The third-party apps on your iPhone, iPad, or iPod touch can access your contacts without your permission. Not only do they not need your permission, but they can still access your contacts even when explicitly denied the authority to do so.
So, when did I find out that your iOS device’s contacts are visible to your apps? Well, actually, I discovered this security flaw way back in October and subsequently published an article detailing the flaw in addition to a video proving that the flaw exists. After five long months of this issue being ignored by the mainstream media, now I’m trying to inform the public about this horrible hole in Apple’s software again. So, here I go.
I found this security flaw, which is of course still present in the latest versions of iOS in addition to the iOS 9.3 public beta, in the Microsoft Office apps when attempting to share documents. For example, in Microsoft Word, you’d see this issue after opening a Word document and tapping the share button in the top right corner of the screen. Then select “Invite People” and tap the encircled plus button in the screen that appears. Now here’s where Microsoft Word can access your contacts without your permission. See, if you tap “Don’t Allow,” you can still scroll through all of your contacts and even select a person to share the document with. So, if you don’t believe me that this vulnerability exists, you can go see it for yourself the same way I just did.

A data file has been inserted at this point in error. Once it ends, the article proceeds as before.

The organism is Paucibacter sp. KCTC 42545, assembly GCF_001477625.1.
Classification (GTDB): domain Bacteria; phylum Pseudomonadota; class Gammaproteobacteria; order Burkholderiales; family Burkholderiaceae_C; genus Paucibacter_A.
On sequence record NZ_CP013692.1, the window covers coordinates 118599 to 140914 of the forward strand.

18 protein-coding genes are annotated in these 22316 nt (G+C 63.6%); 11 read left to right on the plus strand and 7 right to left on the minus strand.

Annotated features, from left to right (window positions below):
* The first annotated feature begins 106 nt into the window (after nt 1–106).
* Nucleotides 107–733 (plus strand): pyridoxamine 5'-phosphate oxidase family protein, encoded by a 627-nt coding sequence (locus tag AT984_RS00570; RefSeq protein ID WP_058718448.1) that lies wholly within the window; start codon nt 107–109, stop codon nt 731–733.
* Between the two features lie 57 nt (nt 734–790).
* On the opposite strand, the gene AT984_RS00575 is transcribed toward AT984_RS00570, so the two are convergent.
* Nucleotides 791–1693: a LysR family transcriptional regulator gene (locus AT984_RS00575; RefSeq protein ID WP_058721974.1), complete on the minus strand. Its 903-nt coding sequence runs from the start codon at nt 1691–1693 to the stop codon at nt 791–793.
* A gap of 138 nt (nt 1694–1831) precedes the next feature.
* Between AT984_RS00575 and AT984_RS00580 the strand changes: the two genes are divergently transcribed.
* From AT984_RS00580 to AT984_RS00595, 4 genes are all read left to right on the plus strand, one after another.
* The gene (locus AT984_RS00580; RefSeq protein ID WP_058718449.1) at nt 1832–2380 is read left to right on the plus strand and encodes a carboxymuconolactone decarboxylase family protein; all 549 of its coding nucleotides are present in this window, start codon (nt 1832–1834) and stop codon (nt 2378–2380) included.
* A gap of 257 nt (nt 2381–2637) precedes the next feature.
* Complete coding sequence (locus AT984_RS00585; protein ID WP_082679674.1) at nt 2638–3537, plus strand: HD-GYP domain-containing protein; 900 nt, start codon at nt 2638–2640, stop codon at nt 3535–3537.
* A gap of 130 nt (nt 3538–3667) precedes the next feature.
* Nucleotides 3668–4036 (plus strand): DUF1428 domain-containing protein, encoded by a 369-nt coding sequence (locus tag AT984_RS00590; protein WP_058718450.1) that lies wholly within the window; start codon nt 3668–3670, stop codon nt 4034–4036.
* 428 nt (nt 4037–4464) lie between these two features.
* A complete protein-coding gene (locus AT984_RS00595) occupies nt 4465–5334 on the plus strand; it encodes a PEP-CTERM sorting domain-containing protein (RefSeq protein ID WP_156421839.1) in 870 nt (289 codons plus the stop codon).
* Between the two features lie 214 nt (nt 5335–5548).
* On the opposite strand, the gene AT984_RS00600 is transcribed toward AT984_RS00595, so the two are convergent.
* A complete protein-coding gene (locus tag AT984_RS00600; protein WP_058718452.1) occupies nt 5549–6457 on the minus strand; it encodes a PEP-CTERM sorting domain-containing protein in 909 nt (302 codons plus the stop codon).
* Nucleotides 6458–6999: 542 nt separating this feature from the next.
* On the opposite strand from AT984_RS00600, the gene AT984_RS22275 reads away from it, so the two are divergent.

But, you may not really care about this security issue because, hey, your apps can only access your contacts right? Why does it matter? Well, it actually matters alot. Just think about all of the people in your contacts: your friends, coworkers, family members, even your boss, and you definitely don’t want to upset your boss. Then think about all of the these people’s personal information that is stored in your contacts: their names, addresses, emails, phone numbers, birthdays, and the list keeps going on and on. So, yeah, this seemingly miniscule vulnerability is kind of a big deal.